If you sit down and really think about it, there's a whole lot about the "church" that's not biblical. The "church" often does things for no reason other than because we've always done them. More of what the church does is tradition rather than Bible. Tradition is—the transmission of customs or beliefs from generation to generation, or the fact of being passed on in this way. Do you realize that many of the practices, traditions, and beliefs that Christians practice today are not found in the Bible? The problem is that traditions are a hard thing to break. And if you break them it often ruffles feathers of those who hold to them.
Yeshua's most harsh words were reserved for the religious leaders of His day, and among His most harsh words for them was the elevation of tradition over God. The scribes, Pharisees, and Sadducees had no problem with man-made rules and regulations that so "clarified" what God had to say, God was lost in the process.
And he said to them, "Well did Isaiah prophesy of you hypocrites, as it is written, "'This people honors me with their lips, but their heart is far from me; in vain do they worship me, teaching as doctrines the commandments of men.' You leave the commandment of God and hold to the tradition of men." Mark 7:6-8 ESV
The word "hypocrites" came out of the Greek theater. It's a word that means "to wear a mask." When you are in a play, you pretend to be somebody that you're not; you put on a mask. That's what Yeshua was saying: You pretend to be these religious leaders that are very spiritual and very wise, but the reality is you're wearing a mask—really, you're just selfish, arrogant, self-righteous men.
Yeshua quotes here from Isaiah 29:12 through 14. In that passage, the prophet contrasts learning the Word and living by it with those who live by the traditions of men.
Isaiah wrote in the days of the divided kingdom. The Northern Kingdom of Israel had built its own temple and ordained its own priesthood. They would soon find themselves destroyed.
But this passage was not written to the Northern Kingdom; it was written to the Southern Kingdom. It was written to the people who had the true Temple of God and the true priesthood and the true sacrifices. Because of what they had, they looked down their arrogant noses at the Northern Kingdom. But Yahweh challenged their false worship. He said that it was all a sham. They were worshiping on the outside, but their hearts were not in it.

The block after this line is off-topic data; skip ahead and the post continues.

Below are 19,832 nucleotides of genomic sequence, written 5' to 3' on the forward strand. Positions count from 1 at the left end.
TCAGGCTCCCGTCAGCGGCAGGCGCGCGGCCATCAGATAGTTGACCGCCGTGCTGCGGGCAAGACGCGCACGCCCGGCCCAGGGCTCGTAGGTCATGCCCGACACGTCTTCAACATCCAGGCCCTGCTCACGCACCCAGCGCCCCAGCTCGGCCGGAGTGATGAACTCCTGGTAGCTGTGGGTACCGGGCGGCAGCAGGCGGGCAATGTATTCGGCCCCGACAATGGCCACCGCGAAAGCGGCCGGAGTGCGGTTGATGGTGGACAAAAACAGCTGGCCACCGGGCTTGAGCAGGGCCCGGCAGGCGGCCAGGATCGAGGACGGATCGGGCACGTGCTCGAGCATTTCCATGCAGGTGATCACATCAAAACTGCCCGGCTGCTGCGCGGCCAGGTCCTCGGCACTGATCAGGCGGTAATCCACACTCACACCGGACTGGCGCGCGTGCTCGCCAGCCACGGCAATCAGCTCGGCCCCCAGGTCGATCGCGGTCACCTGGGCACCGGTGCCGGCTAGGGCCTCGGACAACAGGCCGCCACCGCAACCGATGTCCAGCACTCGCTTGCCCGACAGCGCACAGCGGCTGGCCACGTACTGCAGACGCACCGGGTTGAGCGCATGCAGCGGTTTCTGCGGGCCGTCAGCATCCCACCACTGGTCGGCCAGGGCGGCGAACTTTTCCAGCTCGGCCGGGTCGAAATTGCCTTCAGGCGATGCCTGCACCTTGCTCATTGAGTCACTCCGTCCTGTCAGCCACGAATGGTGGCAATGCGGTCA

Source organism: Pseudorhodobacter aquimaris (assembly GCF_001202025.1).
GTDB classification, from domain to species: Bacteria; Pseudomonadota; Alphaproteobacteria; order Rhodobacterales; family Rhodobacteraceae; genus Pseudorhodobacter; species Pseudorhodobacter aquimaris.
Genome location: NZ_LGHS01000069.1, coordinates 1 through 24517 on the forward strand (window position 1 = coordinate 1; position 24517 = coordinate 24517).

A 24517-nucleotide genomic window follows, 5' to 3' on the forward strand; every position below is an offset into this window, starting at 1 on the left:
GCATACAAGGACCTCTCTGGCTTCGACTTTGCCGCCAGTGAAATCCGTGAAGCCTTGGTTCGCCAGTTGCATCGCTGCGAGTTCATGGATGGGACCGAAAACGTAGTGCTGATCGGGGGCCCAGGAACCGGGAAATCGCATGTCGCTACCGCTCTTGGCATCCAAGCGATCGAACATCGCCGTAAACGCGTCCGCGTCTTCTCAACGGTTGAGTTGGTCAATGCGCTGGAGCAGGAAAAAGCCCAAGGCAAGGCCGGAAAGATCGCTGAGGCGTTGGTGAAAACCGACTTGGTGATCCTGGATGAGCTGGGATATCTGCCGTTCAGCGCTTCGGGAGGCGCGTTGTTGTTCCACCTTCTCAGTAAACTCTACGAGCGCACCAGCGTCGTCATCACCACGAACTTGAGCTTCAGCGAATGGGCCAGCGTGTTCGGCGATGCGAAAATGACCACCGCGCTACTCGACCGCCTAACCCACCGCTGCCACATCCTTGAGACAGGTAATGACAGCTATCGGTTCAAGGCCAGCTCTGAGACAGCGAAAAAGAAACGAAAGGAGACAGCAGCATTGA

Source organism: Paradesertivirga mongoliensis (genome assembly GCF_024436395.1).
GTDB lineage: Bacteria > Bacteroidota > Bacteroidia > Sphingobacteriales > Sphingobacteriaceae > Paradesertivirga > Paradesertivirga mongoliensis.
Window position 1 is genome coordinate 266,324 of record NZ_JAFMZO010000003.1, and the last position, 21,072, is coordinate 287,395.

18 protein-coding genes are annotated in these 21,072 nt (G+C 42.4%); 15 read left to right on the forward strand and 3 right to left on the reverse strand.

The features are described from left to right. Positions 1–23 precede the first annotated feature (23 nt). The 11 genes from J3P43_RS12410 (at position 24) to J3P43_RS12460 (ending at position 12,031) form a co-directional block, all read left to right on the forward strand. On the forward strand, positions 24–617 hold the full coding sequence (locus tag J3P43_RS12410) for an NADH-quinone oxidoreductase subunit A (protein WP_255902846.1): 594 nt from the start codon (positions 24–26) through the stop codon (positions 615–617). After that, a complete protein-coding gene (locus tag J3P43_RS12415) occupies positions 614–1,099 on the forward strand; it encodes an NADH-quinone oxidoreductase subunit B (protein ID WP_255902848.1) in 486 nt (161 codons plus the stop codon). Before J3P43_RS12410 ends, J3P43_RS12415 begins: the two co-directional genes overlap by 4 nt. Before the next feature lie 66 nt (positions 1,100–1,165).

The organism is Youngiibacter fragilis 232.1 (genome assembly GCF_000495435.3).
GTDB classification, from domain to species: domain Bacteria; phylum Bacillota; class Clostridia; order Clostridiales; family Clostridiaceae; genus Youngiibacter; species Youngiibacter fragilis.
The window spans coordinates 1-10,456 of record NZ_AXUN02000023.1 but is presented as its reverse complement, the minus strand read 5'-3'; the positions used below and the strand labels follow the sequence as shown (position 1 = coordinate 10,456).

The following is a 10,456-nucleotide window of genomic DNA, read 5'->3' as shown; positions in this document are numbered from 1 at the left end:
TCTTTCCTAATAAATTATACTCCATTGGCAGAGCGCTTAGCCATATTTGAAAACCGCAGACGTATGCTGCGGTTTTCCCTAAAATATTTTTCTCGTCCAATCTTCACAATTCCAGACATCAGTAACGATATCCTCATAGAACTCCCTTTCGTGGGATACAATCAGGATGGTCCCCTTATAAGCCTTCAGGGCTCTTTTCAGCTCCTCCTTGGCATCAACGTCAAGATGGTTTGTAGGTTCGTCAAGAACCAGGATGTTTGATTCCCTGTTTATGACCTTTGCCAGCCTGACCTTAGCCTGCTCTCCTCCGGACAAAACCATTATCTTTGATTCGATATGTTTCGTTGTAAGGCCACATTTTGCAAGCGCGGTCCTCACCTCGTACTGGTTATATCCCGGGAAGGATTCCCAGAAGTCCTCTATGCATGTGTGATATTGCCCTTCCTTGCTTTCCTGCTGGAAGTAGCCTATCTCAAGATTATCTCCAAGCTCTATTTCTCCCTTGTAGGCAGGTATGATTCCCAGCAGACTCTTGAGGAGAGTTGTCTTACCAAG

The word "heart" is kardia, which refers to the mind, the thinking. They have God talk without any thinking. Their worship is in vain. The word "vain" is the Greek word: maten, which means: "to be void of results." Their worship has no result of honoring God; it is without purpose; mere ritual without any reality.
I want us to see from these two verses that the parallel between "this people honors me" in verse 6 and "they worship me" in verse 7 shows that at the essence of all worship is the act of honoring God. Notice also that it is God they are worshiping. But their worship is vain. They are worshiping the true God in the wrong way.
Yeshua is telling them that their worship is vain. That raises the question, "WHAT IS WORSHIP?" The word "worship" means: "Honor paid to a superior being." It means: "To give honor, homage, respect, adoration, praise, and glory to God."
The Hebrew word for worship is a powerful one. It describes the physical act of actually prostrating yourself on the floor before a sovereign, someone who has complete control over you.